"Beware of the Jabberwock, my darling girl. He will capture your mind and drag you away, and the Jubjub will consume your heart, and the Bandersnatch will make you cry. Be careful, my beautiful girl. Don't let them take you away from me."
And Luna swore always to shun the Baddersnatch and the Jabberwock because she did not want to make her mother cry.
He took his vorpal sword in hand:
Long time the manxome foe he sought --
So rested he by the Tumtum tree,
And stood awhile in thought.
Luna lived to watch her mother work. She moved about her workshop with the ease of a dancer, and soon, magic swirled in beautiful patterns through the air, and the sounds of their laughter often drew her father to them, too, and together, the family would watch as Luna's mother created miracles.
"If I add a dash of fairy honey to this…"
Luna watched, eyes wide, as the golden droplet formed a perfect circle in the air and collided seamlessly with the potion. Suddenly, the cauldron burst with a rainbow of bubbles. Laughing, Luna and her mother danced as all around them the bubbles floated, and Luna's father chuckled and clapped his hands.
And, as in uffish thought he stood,
The Jabberwock, with eyes of flame,
Came whiffling through the tulgey wood,
And burbled as it came!
Some nights, Luna fell asleep as she played with the creatures in her garden, and then, the nightmare would come. The Jabberwock, with its eyes of flame and snapping jaws of silver, came racing through the wood to capture her and drag her back to the Jubjub and the Baddersnatch, and just as his jaws closed around her head, Luna would awake, screaming with terror, to find her mother racing out of the house.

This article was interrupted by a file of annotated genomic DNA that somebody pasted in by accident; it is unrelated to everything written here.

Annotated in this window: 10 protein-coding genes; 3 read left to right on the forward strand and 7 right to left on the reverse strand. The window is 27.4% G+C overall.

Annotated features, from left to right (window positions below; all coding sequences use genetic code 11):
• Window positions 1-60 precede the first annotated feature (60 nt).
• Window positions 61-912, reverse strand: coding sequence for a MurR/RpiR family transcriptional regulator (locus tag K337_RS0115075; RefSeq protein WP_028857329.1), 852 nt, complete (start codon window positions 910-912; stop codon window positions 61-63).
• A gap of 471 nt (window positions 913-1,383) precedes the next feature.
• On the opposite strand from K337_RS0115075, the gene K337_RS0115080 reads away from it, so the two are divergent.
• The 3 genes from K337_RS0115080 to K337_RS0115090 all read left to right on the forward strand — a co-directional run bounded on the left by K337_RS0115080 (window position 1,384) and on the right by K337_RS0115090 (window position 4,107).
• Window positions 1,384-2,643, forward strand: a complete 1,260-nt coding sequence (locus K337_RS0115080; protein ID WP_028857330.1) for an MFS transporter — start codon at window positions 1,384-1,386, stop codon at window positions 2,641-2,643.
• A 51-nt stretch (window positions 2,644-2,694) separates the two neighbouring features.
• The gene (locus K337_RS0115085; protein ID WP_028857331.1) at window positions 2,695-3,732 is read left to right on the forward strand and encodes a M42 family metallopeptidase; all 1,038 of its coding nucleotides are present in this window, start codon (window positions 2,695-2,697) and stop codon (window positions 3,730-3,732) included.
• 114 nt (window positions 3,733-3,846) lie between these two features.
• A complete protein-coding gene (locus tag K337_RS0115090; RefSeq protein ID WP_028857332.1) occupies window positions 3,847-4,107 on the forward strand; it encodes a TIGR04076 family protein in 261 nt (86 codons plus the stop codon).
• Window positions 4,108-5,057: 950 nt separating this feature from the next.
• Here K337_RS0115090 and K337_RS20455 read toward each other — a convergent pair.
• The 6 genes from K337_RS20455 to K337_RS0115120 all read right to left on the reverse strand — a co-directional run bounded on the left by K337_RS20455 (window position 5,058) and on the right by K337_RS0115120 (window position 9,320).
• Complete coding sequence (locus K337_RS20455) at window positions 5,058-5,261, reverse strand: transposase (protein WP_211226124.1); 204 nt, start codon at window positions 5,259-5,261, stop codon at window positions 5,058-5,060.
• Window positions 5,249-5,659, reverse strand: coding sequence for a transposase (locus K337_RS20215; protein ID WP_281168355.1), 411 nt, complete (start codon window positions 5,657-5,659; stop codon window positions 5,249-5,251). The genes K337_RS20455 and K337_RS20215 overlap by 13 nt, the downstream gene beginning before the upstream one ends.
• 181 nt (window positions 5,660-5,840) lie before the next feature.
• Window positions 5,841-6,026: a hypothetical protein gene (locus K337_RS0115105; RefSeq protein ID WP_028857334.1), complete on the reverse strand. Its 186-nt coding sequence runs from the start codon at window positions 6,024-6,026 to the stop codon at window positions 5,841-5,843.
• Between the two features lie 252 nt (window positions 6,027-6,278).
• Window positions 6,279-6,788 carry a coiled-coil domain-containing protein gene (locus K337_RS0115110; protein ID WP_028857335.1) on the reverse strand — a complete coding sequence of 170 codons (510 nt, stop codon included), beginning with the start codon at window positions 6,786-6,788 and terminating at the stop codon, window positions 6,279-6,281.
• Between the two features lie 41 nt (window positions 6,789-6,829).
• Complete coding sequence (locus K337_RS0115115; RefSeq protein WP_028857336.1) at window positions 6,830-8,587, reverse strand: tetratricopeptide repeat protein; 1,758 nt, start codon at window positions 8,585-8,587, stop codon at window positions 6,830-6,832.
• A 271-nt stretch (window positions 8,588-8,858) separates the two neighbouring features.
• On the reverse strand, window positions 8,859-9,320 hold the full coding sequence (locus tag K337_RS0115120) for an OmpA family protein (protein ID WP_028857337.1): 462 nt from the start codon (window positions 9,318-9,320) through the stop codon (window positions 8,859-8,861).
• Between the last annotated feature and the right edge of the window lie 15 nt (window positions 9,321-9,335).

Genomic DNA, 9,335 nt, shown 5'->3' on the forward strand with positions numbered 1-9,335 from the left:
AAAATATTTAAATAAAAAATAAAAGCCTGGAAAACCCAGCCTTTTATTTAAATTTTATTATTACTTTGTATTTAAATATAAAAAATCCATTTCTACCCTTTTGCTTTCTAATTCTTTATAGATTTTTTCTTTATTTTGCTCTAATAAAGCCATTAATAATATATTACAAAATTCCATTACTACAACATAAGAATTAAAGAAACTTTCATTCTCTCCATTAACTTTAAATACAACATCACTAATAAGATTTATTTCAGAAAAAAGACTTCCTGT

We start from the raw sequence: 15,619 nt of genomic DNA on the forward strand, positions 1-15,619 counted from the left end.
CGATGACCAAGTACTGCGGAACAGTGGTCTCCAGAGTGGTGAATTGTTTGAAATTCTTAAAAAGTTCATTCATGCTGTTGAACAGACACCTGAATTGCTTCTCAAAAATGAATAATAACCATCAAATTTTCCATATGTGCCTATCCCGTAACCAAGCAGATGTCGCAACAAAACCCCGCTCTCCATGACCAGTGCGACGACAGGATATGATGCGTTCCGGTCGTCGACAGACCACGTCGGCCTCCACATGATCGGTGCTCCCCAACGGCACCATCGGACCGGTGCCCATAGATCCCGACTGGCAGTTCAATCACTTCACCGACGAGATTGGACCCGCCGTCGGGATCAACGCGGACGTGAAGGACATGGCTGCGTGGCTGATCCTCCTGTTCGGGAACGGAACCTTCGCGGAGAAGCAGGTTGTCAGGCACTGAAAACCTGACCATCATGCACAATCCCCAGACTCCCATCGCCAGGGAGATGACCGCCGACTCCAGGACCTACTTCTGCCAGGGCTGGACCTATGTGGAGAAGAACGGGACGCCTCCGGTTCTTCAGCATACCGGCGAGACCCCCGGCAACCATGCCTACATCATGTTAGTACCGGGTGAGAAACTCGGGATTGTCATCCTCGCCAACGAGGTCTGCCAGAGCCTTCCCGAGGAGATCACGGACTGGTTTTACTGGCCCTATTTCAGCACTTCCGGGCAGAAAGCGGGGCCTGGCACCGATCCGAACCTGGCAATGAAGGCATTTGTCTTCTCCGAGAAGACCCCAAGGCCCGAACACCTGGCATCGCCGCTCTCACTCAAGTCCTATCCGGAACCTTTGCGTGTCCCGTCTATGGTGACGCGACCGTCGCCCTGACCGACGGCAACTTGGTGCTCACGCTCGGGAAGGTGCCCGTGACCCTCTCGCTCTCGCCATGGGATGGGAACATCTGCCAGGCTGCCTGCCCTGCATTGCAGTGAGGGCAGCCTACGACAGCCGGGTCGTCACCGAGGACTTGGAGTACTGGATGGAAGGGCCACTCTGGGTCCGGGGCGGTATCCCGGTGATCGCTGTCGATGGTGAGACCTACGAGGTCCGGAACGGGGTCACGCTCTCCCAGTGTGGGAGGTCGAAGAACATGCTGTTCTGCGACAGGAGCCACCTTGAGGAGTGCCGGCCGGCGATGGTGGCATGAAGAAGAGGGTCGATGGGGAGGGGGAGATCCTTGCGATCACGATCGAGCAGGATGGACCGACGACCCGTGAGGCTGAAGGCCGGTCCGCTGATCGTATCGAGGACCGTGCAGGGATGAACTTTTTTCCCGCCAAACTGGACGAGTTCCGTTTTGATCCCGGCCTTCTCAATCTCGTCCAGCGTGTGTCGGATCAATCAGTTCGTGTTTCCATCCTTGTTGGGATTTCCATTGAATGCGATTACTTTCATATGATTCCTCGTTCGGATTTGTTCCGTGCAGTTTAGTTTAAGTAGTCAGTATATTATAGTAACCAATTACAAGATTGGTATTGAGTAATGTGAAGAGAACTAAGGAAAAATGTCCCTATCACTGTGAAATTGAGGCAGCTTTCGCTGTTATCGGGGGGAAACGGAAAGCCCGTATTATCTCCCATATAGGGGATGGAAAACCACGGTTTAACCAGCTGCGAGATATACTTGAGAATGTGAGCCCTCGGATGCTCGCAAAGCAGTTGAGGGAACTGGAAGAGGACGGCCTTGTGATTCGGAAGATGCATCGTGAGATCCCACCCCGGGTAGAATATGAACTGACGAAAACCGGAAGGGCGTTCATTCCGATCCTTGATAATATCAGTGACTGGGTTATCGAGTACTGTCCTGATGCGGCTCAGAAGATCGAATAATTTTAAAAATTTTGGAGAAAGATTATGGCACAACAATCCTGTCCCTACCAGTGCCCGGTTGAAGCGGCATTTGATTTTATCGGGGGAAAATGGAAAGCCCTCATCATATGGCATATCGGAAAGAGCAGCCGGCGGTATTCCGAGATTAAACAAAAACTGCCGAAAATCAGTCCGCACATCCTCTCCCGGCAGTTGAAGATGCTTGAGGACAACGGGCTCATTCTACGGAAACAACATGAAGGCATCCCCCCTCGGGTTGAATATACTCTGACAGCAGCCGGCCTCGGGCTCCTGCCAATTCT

Her mother gathered Luna in her arms, and together they make their way back inside to where it was safe and warm, but Luna always checked over her shoulder to make sure the wily Jabberwock did not follow her.
Together, they lay on Luna's bed in the darkness, and her mother told her stories of experiments and how she planned to make the world a better place, and that she shouldn't worry about dreams, because they were just dreams and they couldn't hurt her.
The sound of her mother's voice would lull Luna to sleep, and she would dream of peaceful things, but the Jabberwock was always in the corner of her mind, and deep down inside, Luna knew he was real.
One, two! One, two! And through and through
The vorpal blade went snicker-snack!
He left it dead, and with its head
He went galumphing back.
One morning Luna's father took her for a walk down into the woods to look for Habbergrubs, whose trails of slime sparkled with pure magic, and they searched and searched for hours. Finally, Luna thought she could see a glimmer on leaves a few steps away; and that was when it happened.
The noise was deafening, and for a moment, Luna thought she recognised the Jabberwock's call. The next thing she knew, her father had grabbed her hand and together they plunged into the undergrowth, and her father looked with fear towards their home. Eventually, Luna broke the deafening silence with a wavering voice.
"It's the Jabberwock, Daddy! He's come, I knew he was real! He's hurt Mummy, Daddy. Is Mummy all right?"
And her father chuckled and pulled her back to her feet and kissed her forehead, and told her that of course Mummy was all right, she'll always be all right.